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Album review: Mashrou’ Leila’s ‘El Hal Romancy’

At first glance, there seems to be much in common between Beirut’s Mashrou’ Leila and Cairo’s Wust el-Balad – they’re both Arabic-language folk-rock bands, comprised of young(ish) members who are no strangers to political turmoil. They’ve both built exceptionally strong reputations based primarily on word of mouth, and they give energetic live performances, employing an impressively thorough ensemble of instruments. Both groups also recently released their sophomore efforts, but that’s where the comparisons come to a grinding halt. Whereas Wust el-Balad’s “Robabekya” was a bland, soul-sapping dud of an album, Mashrou’ Leila’s “El Hal Romancy” (The Solution is Romantic) is a firecracker – one that explodes with ideas, imagery, and fist-pumping anthems. In short, “El Hal Romancy” offers more of a jolt than the members of Wust el-Balad would if you tasered them.

Clocking in at a little under 20 minutes, and with only six songs, “El Hal Romancy” is more of an EP than a fully fledged album, yet it still feels like a complete – if maddeningly short – work. The secret lies in the structure, as well as the diversity on display. So confident are the members of Mashrou’ Leila of their compositions and the way they flow together, that they decided to give up a sixth of their album to a mood-setting introductory track, consisting solely of lovelorn wails and chirping birds. It hasn’t even fully faded out before the second track – and first real song – “Habibi” (My Love) punches the grille right off your speakers.

For the uninitiated, “Habibi” is a perfect introduction to Mashrou’ Leila’s sound. It’s all there – a melody that sounds simultaneously familiar and foreign, delivered via bone-snapping percussion, guitars that stab and spiral, and a sense of drama that threatens to lead to an emotional breakdown. Yet, the song never feels like one intended for an arena performance, or, for that matter, anything more intimate than a small crowd, or your own headphones. The lyrics are also typically cynical without being bleak, and while the title may seem like a cliché, it’s employed in a way that’s fitting, given the sense of irony and “El Hal Romancy’s” overall theme.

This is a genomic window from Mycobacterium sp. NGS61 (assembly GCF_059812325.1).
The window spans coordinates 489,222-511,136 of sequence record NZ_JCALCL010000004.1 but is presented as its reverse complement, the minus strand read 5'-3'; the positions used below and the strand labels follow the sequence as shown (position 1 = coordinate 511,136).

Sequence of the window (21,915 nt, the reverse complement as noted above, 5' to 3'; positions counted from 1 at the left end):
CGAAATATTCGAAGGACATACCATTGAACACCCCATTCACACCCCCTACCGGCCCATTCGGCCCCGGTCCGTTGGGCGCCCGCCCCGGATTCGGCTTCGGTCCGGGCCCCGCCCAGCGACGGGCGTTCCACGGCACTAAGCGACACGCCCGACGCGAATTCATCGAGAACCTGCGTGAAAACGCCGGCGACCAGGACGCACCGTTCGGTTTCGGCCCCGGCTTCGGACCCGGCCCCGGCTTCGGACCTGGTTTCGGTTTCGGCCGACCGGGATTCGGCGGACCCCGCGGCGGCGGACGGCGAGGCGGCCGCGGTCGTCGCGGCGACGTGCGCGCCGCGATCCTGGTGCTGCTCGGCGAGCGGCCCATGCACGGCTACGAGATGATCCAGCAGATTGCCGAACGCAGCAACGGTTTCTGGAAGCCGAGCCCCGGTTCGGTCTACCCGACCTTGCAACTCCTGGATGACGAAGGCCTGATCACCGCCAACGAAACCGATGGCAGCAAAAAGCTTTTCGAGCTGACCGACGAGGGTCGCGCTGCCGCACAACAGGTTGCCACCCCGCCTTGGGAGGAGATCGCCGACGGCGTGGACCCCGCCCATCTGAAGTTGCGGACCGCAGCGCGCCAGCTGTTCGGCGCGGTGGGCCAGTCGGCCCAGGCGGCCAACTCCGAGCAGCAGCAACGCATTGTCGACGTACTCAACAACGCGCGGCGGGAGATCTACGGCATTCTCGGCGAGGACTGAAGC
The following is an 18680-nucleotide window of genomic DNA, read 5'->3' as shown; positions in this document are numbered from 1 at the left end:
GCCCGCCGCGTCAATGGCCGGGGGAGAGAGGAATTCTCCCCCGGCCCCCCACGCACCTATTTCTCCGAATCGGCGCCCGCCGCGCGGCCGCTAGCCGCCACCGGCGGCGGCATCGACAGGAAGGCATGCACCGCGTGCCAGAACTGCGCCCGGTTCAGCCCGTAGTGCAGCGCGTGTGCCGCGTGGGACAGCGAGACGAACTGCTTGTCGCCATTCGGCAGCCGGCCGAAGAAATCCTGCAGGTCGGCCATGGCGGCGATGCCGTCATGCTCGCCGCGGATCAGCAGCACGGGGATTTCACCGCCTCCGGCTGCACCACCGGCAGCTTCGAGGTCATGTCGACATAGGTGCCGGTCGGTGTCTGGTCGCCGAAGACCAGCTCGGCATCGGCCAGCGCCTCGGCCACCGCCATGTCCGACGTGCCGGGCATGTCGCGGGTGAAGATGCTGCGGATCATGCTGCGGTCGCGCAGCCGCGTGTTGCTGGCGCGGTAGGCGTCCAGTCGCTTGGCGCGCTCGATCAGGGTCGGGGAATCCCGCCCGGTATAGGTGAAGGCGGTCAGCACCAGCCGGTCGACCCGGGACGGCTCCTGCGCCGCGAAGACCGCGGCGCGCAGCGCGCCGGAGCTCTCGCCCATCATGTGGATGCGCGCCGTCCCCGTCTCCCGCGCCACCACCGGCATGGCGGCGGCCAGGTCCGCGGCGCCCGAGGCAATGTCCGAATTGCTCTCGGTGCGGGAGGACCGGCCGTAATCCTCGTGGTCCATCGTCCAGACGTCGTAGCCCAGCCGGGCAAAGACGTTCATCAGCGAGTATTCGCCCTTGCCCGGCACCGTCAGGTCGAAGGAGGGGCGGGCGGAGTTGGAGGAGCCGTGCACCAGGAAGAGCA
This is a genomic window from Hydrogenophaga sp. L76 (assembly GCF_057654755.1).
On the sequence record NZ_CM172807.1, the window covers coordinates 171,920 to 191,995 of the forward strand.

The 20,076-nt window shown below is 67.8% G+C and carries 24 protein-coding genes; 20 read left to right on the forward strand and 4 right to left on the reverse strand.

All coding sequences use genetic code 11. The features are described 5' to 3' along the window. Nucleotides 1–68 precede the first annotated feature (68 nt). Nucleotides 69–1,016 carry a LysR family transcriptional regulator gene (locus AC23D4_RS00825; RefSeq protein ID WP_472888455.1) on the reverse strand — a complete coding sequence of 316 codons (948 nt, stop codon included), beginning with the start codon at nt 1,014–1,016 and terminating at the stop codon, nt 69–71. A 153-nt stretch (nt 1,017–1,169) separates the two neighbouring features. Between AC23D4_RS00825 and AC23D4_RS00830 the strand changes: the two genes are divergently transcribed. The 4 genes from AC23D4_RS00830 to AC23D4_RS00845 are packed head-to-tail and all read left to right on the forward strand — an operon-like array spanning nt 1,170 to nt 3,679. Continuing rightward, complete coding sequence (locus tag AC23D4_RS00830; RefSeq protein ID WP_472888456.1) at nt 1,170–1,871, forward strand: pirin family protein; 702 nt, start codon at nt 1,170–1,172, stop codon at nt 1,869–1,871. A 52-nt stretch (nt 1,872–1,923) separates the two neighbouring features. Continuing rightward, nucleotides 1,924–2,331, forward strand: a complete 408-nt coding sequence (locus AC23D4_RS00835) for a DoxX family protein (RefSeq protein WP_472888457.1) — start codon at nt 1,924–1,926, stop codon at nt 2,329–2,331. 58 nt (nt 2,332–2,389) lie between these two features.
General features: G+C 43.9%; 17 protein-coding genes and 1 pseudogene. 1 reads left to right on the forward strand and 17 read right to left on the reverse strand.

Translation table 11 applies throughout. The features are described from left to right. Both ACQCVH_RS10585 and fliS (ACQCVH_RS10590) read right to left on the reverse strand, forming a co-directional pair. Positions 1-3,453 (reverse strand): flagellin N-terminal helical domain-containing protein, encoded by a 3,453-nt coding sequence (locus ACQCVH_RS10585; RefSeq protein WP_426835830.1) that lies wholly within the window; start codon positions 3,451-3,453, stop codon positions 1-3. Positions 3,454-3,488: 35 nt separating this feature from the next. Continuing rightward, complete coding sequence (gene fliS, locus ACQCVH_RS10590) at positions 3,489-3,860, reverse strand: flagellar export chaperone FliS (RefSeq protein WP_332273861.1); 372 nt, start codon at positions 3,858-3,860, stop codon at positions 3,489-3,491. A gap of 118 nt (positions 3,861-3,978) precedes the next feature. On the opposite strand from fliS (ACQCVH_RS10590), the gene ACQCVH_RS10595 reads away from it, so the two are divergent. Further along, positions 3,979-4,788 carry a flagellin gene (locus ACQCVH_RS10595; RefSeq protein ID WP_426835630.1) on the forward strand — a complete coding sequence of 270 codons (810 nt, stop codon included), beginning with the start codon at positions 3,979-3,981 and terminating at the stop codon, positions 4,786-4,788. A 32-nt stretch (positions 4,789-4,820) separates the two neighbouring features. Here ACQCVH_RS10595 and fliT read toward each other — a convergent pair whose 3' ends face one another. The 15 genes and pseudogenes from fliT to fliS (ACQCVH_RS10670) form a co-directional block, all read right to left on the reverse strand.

While it might not have been intended, the following four tracks work best as pairs. Slowing things down, “Inni Mnih” (I’m Alright) is a whispered statement of barely-contained rage, and the type of regret that you suddenly realize you’ve been carrying around for years. Twin guitars shape a simple but effective melody, delicately fleshed out by a violin and an almost inaudible breathing of keyboards, while lead vocalist Hamed Sinno mumbles, “I’m tired of loving myself.” Despite the initial shift in mood, “Imm al-Jacket” (The One with the Jacket) is a perfect follow-up; a buoyant tune with a delayed sense of drama, it’s like a pleasant bicycle ride that takes an unexpected turn for the worse.

The last two tracks is where “El Hal Romancy” hits its peak, both sonically and lyrically – although “Imm el Jacket’s” musings on gender confusion are certainly worth a mention. As it is, though, this reviewer has yet to hear an Arabic-language rock song that even comes close to rivaling “Wajih” (Face) or the titular, closing track. The former is as much a call to arms as it is a tantalizing suggestion of Mashrou’ Leila’s true calling as a live band, with its grinding guitars, knee-jerk drums, and lyrics that anyone would love to sing/shout along to; while the latter showcases the band excelling at what they do best. The lyrics start off strong and continue to improve to a darkly comic effect: “I don’t know if I’m a man or an ATM,” Sinno confesses before pleading, “Marry me and read Engels in my bed … the solution is a romantic one/but it’s not wrong.” It’s also the most fully-developed song on the release, layered without sounding cluttered, catchy but not simple. And, like most great songs – or works of art, generally – it manages to be both uplifting and heartbreaking.

So, while “El Hal Romancy” (the EP) is a rollicking, reinvigorating burst of raw talent, it’s still a depressing one – at least personally – because it serves as a disappointing reminder of where Cairo currently stands in the regional music scene. An interesting side note can be observed in that Wust el-Balad, like many bands, is largely characterized by its members’ egos, whereas Mashrou’ Leila has a personality of its own – literally: visit their website, or read any of their posts, and you’ll find the members discussing the band as if it were an actual person – specifically, a female who goes by the name Leila. It is this devotion, this level of investment, that Leila has in spades, and that remains sorely lacking from too many of the region’s contemporary acts, and the evidence is there for all to hear. Egyptian rock bands, take notice: this is how it’s done. 

“El Hal Romancy” is available for free download from the band’s website.

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